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Playing Teacher in the Kitchen

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First appeared on Food Riot, by Robin Posey

When I was a little girl, I used to play "Teacher." Clearly, I was interested in being the boss at an early age - otherwise I suppose I'd have played, "School," or "Early Childhood Pedagogy." And I was fascinated by, absolutely smitten with graph paper. The rows of tiny squares provided a sense of order in the chaos of my late-seventies style, lefty cursive. What I really wanted was a grading book, with names going down one side and assignments across the top. I wanted to see who was doing well and who was definitely going to repeat the third grade, who had mastered their 7x tables and who needed a refresher course. So, playing teacher took some effort: I had to invent these students, give them names, and then decide their fates. On to college for Andrew Kingdom? Maybe, but he needs to do better in math; he has a nasty string of C's in mid-semester....which is when his imaginary mother fell ill? Or maybe that was when Suzy Phillips (solid B student, that Suzy; too focused on her blonde braids to really excel) started talking to him in line after recess....

I was a little too bossy and the game was a little too complex, existing, as it did, only in my mind, for anyone else to join, so "Teacher" was a lonely little game. The last time I played, I spent about six hours working on students' names. And then I realized I would have to make up homework for the little bastards, too, which sounded mostly fun as I'd moved on from graph paper and was, by then, in love with red pens, but I was also in love with Outside. I put "Teacher" to one side and headed for the woods to play "Legolas on the Loose."

There's quite a bit of playing Teacher in a kitchen. When you pride yourself on bringing in the odd green cook and molding him or her into a decent cook, there are entire shifts dedicated to the number of ounces in a cup, weight versus volume, and teaspoons to tablespoons.There is also a certain amount of fantasy-land in a kitchen (although maybe not as many elf opportunities as I would like). Sometimes, a server calls out, "Who wants to play restaurant?!" right before service, and until about a month ago, I always raised my hand rather gamely, I thought, and practically jumped up and down in my eagerness to do what I do beneath a thin veneer of thinking of it as a game rather than as work.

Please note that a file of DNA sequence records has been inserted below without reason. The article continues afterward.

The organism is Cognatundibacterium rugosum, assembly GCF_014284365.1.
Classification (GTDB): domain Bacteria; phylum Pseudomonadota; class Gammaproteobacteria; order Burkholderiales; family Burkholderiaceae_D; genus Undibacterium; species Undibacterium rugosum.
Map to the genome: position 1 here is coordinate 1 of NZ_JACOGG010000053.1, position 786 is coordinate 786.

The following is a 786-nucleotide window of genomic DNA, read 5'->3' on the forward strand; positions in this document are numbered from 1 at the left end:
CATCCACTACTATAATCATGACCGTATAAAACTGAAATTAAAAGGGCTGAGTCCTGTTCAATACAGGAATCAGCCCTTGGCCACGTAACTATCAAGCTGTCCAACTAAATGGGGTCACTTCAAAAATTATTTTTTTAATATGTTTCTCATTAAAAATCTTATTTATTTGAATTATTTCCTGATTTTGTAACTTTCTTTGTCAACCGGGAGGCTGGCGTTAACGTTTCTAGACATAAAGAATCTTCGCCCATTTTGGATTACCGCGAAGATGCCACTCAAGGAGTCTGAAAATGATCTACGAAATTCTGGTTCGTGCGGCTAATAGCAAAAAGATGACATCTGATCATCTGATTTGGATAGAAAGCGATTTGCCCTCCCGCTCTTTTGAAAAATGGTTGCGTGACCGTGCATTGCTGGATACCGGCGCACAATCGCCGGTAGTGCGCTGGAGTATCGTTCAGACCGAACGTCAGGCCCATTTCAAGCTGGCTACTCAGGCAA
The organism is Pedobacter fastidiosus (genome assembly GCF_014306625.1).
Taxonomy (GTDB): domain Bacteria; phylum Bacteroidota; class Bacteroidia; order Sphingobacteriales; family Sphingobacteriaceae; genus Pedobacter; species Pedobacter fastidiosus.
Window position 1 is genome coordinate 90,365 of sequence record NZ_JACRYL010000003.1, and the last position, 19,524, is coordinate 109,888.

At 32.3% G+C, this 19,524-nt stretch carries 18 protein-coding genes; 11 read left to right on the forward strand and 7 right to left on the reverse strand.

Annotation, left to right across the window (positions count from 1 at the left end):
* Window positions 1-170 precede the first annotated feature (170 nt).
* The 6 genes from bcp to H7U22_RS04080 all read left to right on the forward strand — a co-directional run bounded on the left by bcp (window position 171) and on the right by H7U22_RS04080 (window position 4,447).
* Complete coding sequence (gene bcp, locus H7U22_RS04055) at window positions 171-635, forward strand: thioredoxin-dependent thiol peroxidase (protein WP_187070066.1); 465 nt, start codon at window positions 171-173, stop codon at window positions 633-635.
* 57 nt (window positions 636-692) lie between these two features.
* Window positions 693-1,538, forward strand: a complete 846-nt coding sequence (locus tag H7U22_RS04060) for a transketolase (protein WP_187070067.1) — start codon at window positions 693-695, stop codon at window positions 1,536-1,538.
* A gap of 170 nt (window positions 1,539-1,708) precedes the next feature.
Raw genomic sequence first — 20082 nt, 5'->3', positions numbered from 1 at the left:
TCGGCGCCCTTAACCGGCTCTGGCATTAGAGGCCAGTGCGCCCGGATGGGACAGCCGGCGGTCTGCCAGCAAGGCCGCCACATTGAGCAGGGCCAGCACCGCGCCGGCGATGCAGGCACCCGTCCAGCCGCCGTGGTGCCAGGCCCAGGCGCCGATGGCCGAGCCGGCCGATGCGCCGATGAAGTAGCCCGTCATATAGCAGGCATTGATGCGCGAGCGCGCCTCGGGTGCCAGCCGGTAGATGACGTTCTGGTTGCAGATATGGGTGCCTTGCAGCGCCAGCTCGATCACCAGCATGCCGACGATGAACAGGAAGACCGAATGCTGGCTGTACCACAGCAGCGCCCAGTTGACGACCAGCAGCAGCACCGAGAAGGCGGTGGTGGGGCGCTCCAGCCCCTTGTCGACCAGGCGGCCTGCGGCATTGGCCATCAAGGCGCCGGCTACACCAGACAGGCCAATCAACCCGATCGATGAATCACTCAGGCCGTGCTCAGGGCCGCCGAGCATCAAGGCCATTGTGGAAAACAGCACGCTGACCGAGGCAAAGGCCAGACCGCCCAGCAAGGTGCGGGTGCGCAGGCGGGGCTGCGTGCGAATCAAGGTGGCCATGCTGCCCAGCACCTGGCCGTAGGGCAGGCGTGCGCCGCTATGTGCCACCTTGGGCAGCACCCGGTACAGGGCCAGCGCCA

But then I decided to take a position in a new restaurant, a house staffed only with standing saws and construction guys. No food in the walk-in, no cooks on the line, just a vision, a deadline, eight spoons, and two cases of plates. Since the menu was still living only in the Chef's head, translating it into workable recipes and plate-ups was so much like playing Teacher that I almost went to Target for graph paper and red pens. That week, right before opening, was the best game ever, a smooth, potent blend of "Teacher" and "Restaurant."

And then the doors opened!

Oh the scurrying! The recipes were written with a lot of experience and cooking common sense, but were largely untested and sometimes a little quirky. We plated according to a picture only one person could see, a picture liable to change without notice. I switched out my usual bandanna for a dunce cap, I sat in the corner, I might have wanted to cry, just a little and only once, but come on now. While on the one hand I learned more about breaking down the Fishes of the World in the past week than I had in the previous fifteen, and achieved an even higher level of respect for this particular Chef, I also learned quite a bit about my own boundaries, dreams, goals, and what I was willing to sacrifice.

Nothing can really prepare you for the reality of taking a new House out for a spin - it's fast and shiny, the pans are clean, the burners hot (really fricking hot). The House doesn't belong to you and you don't want to crash it, but you need to open it up, get into gears you've not used for years, forgo sleeping, eating, and socializing. Your dog starts listening to Radiohead and painting his toenails black, but you have to give the restaurant your all, and then dig deep and give it some more.

Because the chef owner is not "playing Restaurant." He is living, breathing, eating, sleeping and doing-it-all-again-until-it's-perfect-restaurant. And if you can't keep up, kindly step out of his way.

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